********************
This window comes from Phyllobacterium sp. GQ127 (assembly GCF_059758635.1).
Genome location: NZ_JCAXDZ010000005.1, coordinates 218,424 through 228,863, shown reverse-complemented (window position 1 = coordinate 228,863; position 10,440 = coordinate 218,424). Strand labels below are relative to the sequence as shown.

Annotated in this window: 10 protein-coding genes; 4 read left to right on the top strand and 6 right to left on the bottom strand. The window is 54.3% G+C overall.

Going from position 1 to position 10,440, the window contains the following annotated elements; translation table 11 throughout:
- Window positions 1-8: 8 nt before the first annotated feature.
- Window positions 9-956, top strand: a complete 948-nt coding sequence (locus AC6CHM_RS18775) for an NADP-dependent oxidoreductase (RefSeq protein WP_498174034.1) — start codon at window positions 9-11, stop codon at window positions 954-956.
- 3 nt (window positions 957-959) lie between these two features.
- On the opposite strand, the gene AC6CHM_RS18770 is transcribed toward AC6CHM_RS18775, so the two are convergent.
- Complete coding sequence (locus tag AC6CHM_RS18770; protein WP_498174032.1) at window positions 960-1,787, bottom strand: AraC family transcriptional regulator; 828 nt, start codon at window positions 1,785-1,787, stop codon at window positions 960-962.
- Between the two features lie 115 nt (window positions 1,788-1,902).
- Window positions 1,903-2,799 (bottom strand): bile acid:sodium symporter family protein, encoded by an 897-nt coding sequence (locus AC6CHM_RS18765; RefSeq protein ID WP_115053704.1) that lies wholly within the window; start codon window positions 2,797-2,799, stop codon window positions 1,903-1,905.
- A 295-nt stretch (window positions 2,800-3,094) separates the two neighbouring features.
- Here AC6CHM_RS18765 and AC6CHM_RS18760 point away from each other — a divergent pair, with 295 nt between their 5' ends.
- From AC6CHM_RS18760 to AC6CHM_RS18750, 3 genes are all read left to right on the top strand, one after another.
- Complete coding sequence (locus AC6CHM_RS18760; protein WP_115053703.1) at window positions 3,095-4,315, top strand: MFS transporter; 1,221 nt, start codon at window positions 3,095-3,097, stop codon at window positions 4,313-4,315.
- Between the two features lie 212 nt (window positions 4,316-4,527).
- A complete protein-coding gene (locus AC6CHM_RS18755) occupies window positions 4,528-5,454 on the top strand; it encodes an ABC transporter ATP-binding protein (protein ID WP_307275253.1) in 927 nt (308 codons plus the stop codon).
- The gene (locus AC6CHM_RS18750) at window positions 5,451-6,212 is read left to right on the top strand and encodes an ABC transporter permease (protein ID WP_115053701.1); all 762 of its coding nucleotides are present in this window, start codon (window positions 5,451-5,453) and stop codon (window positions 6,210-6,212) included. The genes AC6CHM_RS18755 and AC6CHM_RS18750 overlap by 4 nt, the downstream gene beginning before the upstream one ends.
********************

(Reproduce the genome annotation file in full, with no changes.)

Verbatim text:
This window comes from Phyllobacterium sp. GQ127 (assembly GCF_059758635.1).
Genome location: NZ_JCAXDZ010000005.1, coordinates 218,424 through 228,863, shown reverse-complemented (window position 1 = coordinate 228,863; position 10,440 = coordinate 218,424). Strand labels below are relative to the sequence as shown.

Annotated in this window: 10 protein-coding genes; 4 read left to right on the top strand and 6 right to left on the bottom strand. The window is 54.3% G+C overall.

Going from position 1 to position 10,440, the window contains the following annotated elements; translation table 11 throughout:
- Window positions 1-8: 8 nt before the first annotated feature.
- Window positions 9-956, top strand: a complete 948-nt coding sequence (locus AC6CHM_RS18775) for an NADP-dependent oxidoreductase (RefSeq protein WP_498174034.1) — start codon at window positions 9-11, stop codon at window positions 954-956.
- 3 nt (window positions 957-959) lie between these two features.
- On the opposite strand, the gene AC6CHM_RS18770 is transcribed toward AC6CHM_RS18775, so the two are convergent.
- Complete coding sequence (locus tag AC6CHM_RS18770; protein WP_498174032.1) at window positions 960-1,787, bottom strand: AraC family transcriptional regulator; 828 nt, start codon at window positions 1,785-1,787, stop codon at window positions 960-962.
- Between the two features lie 115 nt (window positions 1,788-1,902).
- Window positions 1,903-2,799 (bottom strand): bile acid:sodium symporter family protein, encoded by an 897-nt coding sequence (locus AC6CHM_RS18765; RefSeq protein ID WP_115053704.1) that lies wholly within the window; start codon window positions 2,797-2,799, stop codon window positions 1,903-1,905.
- A 295-nt stretch (window positions 2,800-3,094) separates the two neighbouring features.
- Here AC6CHM_RS18765 and AC6CHM_RS18760 point away from each other — a divergent pair, with 295 nt between their 5' ends.
- From AC6CHM_RS18760 to AC6CHM_RS18750, 3 genes are all read left to right on the top strand, one after another.
- Complete coding sequence (locus AC6CHM_RS18760; protein WP_115053703.1) at window positions 3,095-4,315, top strand: MFS transporter; 1,221 nt, start codon at window positions 3,095-3,097, stop codon at window positions 4,313-4,315.
- Between the two features lie 212 nt (window positions 4,316-4,527).
- A complete protein-coding gene (locus AC6CHM_RS18755) occupies window positions 4,528-5,454 on the top strand; it encodes an ABC transporter ATP-binding protein (protein ID WP_307275253.1) in 927 nt (308 codons plus the stop codon).
- The gene (locus AC6CHM_RS18750) at window positions 5,451-6,212 is read left to right on the top strand and encodes an ABC transporter permease (protein ID WP_115053701.1); all 762 of its coding nucleotides are present in this window, start codon (window positions 5,451-5,453) and stop codon (window positions 6,210-6,212) included. The genes AC6CHM_RS18755 and AC6CHM_RS18750 overlap by 4 nt, the downstream gene beginning before the upstream one ends.